The majority of margin scheme transactions are relatively straightforward. However, various amendments to the margin scheme rules over the years (notably in 2005 and 2008) have seen a range anti-avoidance measures included which add layers of complexity when seeking to determine the two key questions:
- Am I eligible to apply the margin scheme? and
- How do I calculate the ‘margin’ to determine the GST liability?
In this article we set out a summary of supplies that are eligible for the margin scheme and how to calculate the ‘margin’, and also look at a recent AAT decision which raised some questions on the latter of these aspects.
In its simplest form the margin scheme applies where an entity is selling real property and has entered into a written agreement with the purchaser to apply the margin scheme to that sale. However, the vendor of the real property needs to be eligible to apply the margin scheme. A vendor will be eligible to apply the margin scheme where they have acquired their interest in the real property via a transaction that is either not subject to GST, or is subject to GST but margin scheme has been applied (noting other eligible scenarios exist).
Legislative provisions often use an ‘exclusionary’ approach, setting out the circumstances where an entity (the vendor) cannot apply the margin scheme. Essentially, the vendor cannot apply the margin scheme if the acquisition transaction is ‘ineligible for the margin scheme’. The main transaction falling into this category is if the property was acquired subject to GST (and without the margin scheme having been applied) – i.e. a full taxable supply.
Calculating the Margin
Where the margin scheme applies the GST liability is calculated as 1/11th of the ‘margin’, where the margin is the amount by which the consideration for the supply (i.e. the GST-inclusive sale proceeds) exceeds the consideration for the acquisition of the interest (i.e. the amount paid to acquire the property).
Whilst not referred to in the legislation, we refer to the acquisition component as the ‘margin scheme base’.
There are then various special rules that apply regarding calculating the ‘margin scheme base’ depending on the type of acquisition being made and the timing of that acquisition. For example, if the property was acquired before 1 July 2000 the margin scheme base may be a market valuation as at 1 July 2000 (instead of the actual historical acquisition price of the property).
The ‘margin’ as defined for GST purposes should also not be confused with the ‘profit’ of the transaction. Ignoring GST for a moment, the profit for a typical development would be calculated as:
less (A) land acquisition costs
less (B) development and construction costs
less (C) holding costs
less (D) sales costs
For GST purposes the ‘margin’ is simply:
less (A) land acquisition cost
= Margin (for GST purposes)
When determining the consideration for the acquisition of an interest in real property for margin scheme purposes, we note s. 75-14(1) of the GST law, where it expressly states:
To avoid doubt, in working out the consideration for the acquisition disregard:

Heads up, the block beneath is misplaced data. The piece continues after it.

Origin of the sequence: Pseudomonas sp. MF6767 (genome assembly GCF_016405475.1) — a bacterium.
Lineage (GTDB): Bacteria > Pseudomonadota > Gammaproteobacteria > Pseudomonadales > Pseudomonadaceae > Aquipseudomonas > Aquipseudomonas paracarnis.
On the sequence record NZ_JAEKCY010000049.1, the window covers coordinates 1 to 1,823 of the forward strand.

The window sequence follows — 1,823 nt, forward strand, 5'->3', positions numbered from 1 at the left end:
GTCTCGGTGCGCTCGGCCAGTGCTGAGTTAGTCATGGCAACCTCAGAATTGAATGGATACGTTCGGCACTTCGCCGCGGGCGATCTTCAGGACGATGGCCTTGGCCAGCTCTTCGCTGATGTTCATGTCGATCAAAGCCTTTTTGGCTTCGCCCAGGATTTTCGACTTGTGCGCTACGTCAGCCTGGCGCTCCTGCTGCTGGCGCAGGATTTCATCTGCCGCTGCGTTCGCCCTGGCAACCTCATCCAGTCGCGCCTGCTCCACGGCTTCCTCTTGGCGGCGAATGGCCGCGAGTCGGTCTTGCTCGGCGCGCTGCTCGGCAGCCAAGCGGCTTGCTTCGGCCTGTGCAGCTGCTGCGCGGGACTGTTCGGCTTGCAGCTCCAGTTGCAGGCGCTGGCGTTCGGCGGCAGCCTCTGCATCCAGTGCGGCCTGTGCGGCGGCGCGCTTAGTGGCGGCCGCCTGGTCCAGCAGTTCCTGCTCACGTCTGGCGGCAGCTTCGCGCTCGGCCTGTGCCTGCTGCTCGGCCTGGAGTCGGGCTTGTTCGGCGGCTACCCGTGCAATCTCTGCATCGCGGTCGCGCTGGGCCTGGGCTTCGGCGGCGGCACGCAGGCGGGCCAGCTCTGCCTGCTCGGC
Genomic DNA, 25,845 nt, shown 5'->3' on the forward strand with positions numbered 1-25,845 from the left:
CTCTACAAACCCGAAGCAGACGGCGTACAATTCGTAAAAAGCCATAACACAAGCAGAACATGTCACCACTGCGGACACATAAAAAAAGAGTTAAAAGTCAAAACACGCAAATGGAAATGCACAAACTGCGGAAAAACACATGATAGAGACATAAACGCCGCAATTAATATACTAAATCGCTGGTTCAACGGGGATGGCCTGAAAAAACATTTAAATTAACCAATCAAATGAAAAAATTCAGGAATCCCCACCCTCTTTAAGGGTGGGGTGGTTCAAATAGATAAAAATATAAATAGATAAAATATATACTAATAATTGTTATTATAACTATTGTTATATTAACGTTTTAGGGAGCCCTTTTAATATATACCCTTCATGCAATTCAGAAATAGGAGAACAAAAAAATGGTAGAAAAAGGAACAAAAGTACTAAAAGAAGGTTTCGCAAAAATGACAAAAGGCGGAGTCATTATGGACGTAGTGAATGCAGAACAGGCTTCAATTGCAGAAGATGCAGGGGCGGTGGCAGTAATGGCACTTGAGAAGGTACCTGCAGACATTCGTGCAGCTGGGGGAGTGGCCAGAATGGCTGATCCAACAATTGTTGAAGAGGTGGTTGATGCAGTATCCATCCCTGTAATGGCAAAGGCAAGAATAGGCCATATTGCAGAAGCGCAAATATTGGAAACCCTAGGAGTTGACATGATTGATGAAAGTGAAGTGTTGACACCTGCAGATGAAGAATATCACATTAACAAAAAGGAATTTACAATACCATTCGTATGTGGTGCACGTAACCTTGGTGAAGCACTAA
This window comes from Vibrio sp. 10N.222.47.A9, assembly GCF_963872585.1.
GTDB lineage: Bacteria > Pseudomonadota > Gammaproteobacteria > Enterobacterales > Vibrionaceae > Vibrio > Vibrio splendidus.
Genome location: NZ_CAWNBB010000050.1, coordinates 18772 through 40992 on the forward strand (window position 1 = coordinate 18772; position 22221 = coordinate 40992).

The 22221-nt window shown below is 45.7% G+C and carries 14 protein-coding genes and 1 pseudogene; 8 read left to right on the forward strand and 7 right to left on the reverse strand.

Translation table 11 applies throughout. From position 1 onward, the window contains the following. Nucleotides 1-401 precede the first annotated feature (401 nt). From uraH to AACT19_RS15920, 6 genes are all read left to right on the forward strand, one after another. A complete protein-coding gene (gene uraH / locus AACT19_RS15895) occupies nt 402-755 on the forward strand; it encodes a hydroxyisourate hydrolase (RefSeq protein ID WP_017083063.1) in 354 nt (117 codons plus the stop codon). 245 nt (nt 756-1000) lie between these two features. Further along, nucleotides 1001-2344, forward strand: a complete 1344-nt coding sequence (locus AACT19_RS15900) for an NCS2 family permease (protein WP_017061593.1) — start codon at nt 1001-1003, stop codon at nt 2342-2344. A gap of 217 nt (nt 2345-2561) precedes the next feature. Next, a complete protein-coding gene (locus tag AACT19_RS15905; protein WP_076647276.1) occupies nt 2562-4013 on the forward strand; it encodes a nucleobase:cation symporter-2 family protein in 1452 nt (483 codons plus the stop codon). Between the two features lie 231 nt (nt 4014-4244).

- the cost or value of any other acquisitions that have been made by you, or any work that has been performed, in relation to the real property; and
- the cost or value of any other acquisitions that are intended to be made by you, or any work that is intended to be performed, in relation to the real property, after its acquisition,
including acquisitions or work connected with bringing into existence the interest, unit or lease supplied.
It is generally considered that the above provision applies to exclude costs such as development and construction costs incurred after acquiring the property, and therefore such costs are not included in the ‘margin scheme base’.
Recent AAT Case – ‘Margin Scheme Base’
The issue regarding what amounts are to be included as ‘consideration for the acquisition’ (i.e. included in the ‘margin scheme base’) was one of the issues dealt with in a recent Administrative Appeals Tribunal (AAT) case – WYPF v FCT  AATA 3050. Another issue considered dealt with GST refunds and ‘passing on’ – see further comments below.
This case involved a residential development in the Australian Capital Territory (ACT) where:
- the developer paid $14m to acquire the land (under a contract of sale subject to GST and on which the margin scheme was applied) from the ACT Land Development Authority (LDA);
- costs referred to as Preparatory Works of $29.7m inclusive of GST were incurred by the developer; and
- costs referred to as Building Works of $77m inclusive of GST were incurred by the developer.
By way of summary, there were sequential events as follows:
- A Contract of Sale was entered into between the LDA and the developer for $14m where, on completion, a Holding Lease was granted to the developer;
- The Holding Lease was granted for a term of 66 months for nominal rent, for the purpose of subdivision and construction works to take place in accordance with the Deed of Agreement;
- A Deed of agreement was entered into requiring the land to be developed at the developer’s expense – essentially incurring the Preparatory Works costs – and once this work was competed the developer would be issued Consequent Leases;
- The Consequent Leases were granted to the developer for 99 years and required the Building Works to be completed within 48 months.
- On completion of the Building Works, the developer entered into agreements selling the completed residential properties to buyers (for the balance of the 99 year lease term remaining).
Having acquired the property under a taxable supply on which the margin scheme was applied, the developer was eligible to apply the margin scheme when selling the properties to buyers.
Despite having applied for private binding rulings and engaging in correspondence with the ATO about the treatment of the Preparatory Works, the developer remained uncertain about the precise value that the ATO would accept as the value of the Preparatory Works. The Taxpayer chose a conservative approach in preparing its GST returns and treated the $14m acquisition price paid as the consideration for the acquisition of the land, but did not include the value of the Preparatory Works or Building Works in the ‘margin scheme base’ when calculating the margin on the sales of the apartments.